British study links high potency cannabis to psychosis

A study published on Tuesday in British medical journal, the Lancet Psychiatry, states that high potency cannabis or heavy use of cannabis can induce psychosis and can be harmful for mental health.

Dr. Marta Di Forti, lead author of study and clinician scientist at the Institute of Psychiatry, Psychology & Neuroscience, King’s College London, said that psychotic disorder was specifically studied.

The researchers examined data from 11 different sites that treat psychosis – 10 across Europe and one in Brazil. They looked at 901 patients who had a first-time episode of psychosis over five years and compared them to more than 1,237 matched non-patients.  

“Across the 11 sites, people who used cannabis on a daily basis were three times more likely to have a diagnosis of first episode psychosis, compared with people who had never used cannabis,” they wrote. “This increased to five times more likely for daily use of high potency cannabis.”

The researchers estimated that overall, those who consume cannabis daily are three times more likely to have a first episode psychosis than those who have never used cannabis. If the cannabis is high potency, the risk increased to five times more likely.

Dr. Michael Bloomfield of the Translational Psychiatry Research Group, was not a part of the study, but said that the findings are important and that the research “adds weight to the advice that people who use cannabis recreationally should avoid high-THC cannabis.”

“Cannabis carries severe health risks and users have a higher chance of developing psychosis,” he told Science Media Centre. “The risks are increased when the drug is high in potency, used by children and young people and when taken frequently.”

Professor of Psychiatry & Cognitive Neuroscience at King’s College London, Dr. Philip McGuire, told sources that the findings are not necessarily new information. Even so, he said that the study “involves relatively large numbers of subjects and has controlled for other risk factors that might have accounted for the results”.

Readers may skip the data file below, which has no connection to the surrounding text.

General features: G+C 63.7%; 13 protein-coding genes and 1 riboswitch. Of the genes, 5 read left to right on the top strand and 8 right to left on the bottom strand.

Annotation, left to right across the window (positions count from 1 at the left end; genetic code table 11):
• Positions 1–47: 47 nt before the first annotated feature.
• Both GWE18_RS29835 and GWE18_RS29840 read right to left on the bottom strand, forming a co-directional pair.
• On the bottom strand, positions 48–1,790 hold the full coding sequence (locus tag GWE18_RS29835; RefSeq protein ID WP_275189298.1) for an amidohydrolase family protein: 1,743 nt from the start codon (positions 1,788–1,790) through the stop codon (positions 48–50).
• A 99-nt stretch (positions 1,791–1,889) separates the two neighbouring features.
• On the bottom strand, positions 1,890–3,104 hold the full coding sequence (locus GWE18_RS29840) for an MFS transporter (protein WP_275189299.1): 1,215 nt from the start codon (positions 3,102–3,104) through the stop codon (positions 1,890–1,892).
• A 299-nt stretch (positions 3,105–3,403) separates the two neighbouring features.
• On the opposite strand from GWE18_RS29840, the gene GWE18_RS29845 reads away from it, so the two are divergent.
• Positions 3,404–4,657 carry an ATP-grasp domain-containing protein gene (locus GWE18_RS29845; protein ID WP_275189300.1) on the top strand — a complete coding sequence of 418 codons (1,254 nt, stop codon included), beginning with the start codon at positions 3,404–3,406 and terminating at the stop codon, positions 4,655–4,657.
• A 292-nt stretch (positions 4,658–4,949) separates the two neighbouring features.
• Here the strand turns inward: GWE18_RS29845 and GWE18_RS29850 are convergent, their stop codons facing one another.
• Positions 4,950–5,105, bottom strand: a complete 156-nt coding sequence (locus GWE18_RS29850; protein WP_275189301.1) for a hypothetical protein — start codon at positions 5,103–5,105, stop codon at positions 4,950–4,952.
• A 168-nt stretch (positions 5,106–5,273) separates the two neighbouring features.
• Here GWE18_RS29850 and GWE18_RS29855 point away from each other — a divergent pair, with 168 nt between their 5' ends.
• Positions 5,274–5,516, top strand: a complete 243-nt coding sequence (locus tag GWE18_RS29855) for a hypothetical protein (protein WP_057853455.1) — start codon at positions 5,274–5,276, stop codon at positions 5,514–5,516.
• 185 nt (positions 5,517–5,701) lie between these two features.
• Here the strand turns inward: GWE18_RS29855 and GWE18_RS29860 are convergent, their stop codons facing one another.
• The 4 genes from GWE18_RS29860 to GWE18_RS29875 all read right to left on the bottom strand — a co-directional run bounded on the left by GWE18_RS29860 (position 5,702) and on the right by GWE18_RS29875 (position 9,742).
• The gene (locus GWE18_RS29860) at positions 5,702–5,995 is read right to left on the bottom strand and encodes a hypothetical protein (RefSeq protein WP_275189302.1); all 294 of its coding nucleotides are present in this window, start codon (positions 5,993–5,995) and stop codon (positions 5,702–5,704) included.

According to McGuire’s own research “if healthy volunteers are given THC this induces transient psychotic symptoms like paranoia. However, if volunteers are given CBD beforehand, this blocks the induction of psychotic symptoms by THC”.

“The net effect of cannabis that contains both THC and CBD depends on the relative amounts of each,” he said. “The cannabis that was available in the 1960s was relatively low in THC and high in CBD. However, these days illicit cannabis is often ‘high potency,’ with a high THC content and a low CBD content.”

“We are currently conducting research to define the ratio of CBD:THC in cannabis that is optimal for minimizing its psychotic effects,” he said.

In response to the study, University of Liverpool Suzanne Gage has said that there are other ways of interpreting the data.

“While cannabis use has increased in some populations, the corresponding level of psychosis incidence has not,” wrote Gage.

She said that there are some people who have a genetic predisposition to both cannabis and schizophrenia. According to Gage, it’s possible that people who have psychosis may be more disposed to using cannabis heavily and that it could also be “bidirectional”, meaning it works different ways for different people.

“The next priority is to identify which individuals are at risk from daily potent cannabis use,” said Gage.

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Source: 420 Intel – Europe

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